Walls, Matthew Daniel, U. of Toronto, Toronto, Canada - To aid research on 'Frozen Landscapes, Fluid Technologies: Inuit Kayak Hunting and the Perception of the Environment in Greenland,' supervised by Dr. Max Friesen
MATTHEW DANIEL WALLS, then a student at the University of Toronto, Toronto, Canada, was awarded funding in April 2011, to aid research on 'Frozen Landscapes, Fluid Technologies: Inuit Kayak Hunting and the Perception of the Environment in Greenland,' supervised by Dr. Max Friesen. This project explores how technologies can characterize the manner through which people experience and come to perceive their environment. The fieldwork is an ethnoarchaeological project in Greenland where the skills of seal-skin kayak hunting are practiced as a means of engaging Inuit heritage. Kayaks are a technology that involves a high degree of developed ability; hunting involves special types of physical fitness, technical ability, social relationships, and requires extensive environmental knowledge. Modern kayakers assert that the physical process of building kayaks and becoming skilled in their use is educative of intangible cultural heritage, which cannot be acquired through any other means than practice. Through a combination of participant observation and interviews, this project documents how the process of learning kayak hunting is a unique way of encountering a complex environment. It takes many years of training to participate in hunting, and enskilment develops special types of embodied knowledge that can only be refined through a type of learning that is kinaesthetically situated. Hunters must be able to intuitively work as a team, recognize and react instantly to subtle environmental cues, and depend on instinctive physical capabilities that are committed to muscle memory. This project provides an important case-study for archaeological theory directed at the vibrancy of artefacts by demonstrating an important distinction between enskilment in technology and material agency.
Kowalewski, Miguel M., U. of Illinois, Urbana, IL - To aid research on 'Subgrouping Patterns and Cooperative Strategies in Howler Monkeys in Argentina,' supervised by Dr. Paul A. Garber
MIGUEL M. KOWALEWSK, then a student at the University of Illinois, Urbana, Illinois, received funding in July 2003, to aid research on 'Subgrouping Patterns and Cooperative Strategies in Howler Monkeys in Argentina,' supervised by Dr. Paul A. Garber. This research addressed questions concerning the evolution of primate sociality and factors that determine and constrain the size, composition, cohesiveness, and interactions among primates living in a social group. A detailed 24-month field study of subgrouping patterns, social affiliation and ecology in two neighboring groups of Alouatta caraya was conducted (7-15 individuals) on Isla Brasilera, 290 ha, 27º 20' S and 58º 40' W in northern Argentina.. A series of hypotheses concerning how factors such as social dominance, individual spacing, feeding competition, changes in food availability, partner preferences, and the development of nonkin social bonds was tested. Vegetation studies included the construction of 226 quadrants (20 x 20 m), in which 8371 individual trees were registered (2160 were marked and mapped) and 79 vine-patches were studied. The phenology of 28 plant species was analyzed in order to build an availability index for food patches. The two groups were followed five days a month, totaling 4450 individual focal hours and 8890 scan samples for each group across seasons. Home ranges were 5.6 ha and 4.3 ha, with an 85% of overlapping with other groups. Preliminary analysis of this research show evidence of weak within-group competition, and mild levels of between-group competitions mainly related to the protection of estrous females. The grantee also found more time invested in social affiliative interactions such as grooming, huddling, cooperative defense, within group tolerance of copulation, between-group playing interactions mainly by infants, juveniles, and subadult individuals, than expected based on previous studies of howlers.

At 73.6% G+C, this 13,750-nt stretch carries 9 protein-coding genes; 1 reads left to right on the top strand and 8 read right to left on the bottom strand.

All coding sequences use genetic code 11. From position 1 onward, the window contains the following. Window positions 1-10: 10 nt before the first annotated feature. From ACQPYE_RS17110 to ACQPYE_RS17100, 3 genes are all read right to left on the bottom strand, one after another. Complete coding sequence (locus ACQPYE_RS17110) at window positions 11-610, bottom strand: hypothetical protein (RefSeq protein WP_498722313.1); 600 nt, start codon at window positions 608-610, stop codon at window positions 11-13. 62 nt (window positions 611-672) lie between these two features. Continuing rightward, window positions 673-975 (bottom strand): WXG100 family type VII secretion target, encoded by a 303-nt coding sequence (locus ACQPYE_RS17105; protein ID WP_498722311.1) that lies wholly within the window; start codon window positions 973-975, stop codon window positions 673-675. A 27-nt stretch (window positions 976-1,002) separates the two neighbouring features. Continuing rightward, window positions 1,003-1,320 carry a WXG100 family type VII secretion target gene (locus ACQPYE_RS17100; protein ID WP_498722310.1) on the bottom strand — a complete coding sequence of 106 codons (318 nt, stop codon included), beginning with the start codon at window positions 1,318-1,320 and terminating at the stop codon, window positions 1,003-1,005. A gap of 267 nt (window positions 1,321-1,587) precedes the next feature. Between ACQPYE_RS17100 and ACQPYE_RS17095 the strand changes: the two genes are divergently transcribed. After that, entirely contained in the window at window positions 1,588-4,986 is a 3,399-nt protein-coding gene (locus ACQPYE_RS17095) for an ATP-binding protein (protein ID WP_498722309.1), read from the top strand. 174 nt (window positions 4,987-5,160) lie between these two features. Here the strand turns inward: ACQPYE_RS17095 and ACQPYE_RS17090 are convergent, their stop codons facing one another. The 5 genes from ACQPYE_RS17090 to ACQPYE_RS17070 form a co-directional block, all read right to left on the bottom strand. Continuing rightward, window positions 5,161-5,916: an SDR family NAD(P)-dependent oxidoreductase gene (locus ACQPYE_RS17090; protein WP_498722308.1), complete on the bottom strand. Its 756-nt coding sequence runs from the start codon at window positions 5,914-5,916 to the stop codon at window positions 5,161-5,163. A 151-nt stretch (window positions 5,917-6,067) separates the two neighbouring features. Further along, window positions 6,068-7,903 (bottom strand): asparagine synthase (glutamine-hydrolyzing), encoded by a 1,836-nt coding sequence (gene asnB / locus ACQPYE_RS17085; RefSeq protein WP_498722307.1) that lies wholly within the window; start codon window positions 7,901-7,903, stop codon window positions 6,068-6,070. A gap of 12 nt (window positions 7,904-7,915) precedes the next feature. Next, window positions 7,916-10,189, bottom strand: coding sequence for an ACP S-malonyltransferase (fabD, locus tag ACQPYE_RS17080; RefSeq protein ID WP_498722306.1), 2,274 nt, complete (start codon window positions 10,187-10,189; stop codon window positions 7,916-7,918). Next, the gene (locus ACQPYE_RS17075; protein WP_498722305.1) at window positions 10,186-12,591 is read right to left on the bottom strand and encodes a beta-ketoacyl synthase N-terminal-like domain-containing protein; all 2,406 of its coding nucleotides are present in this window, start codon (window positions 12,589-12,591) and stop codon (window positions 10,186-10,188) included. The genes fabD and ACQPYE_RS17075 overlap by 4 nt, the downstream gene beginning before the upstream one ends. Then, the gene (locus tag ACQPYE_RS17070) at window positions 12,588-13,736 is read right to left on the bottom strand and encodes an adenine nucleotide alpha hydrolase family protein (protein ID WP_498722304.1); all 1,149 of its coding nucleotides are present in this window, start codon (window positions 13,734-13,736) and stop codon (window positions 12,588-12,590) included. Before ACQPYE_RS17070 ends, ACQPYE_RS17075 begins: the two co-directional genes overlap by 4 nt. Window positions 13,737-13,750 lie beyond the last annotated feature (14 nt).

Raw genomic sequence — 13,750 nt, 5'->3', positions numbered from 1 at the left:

Bakker, Sarah Aaltje, U. of California, Santa Cruz, CA - To aid research on 'Ancient Moderns: Claiming Middle Eastern Christian Identity in the Netherlands,' supervised by Dr. Melissa L. Caldwell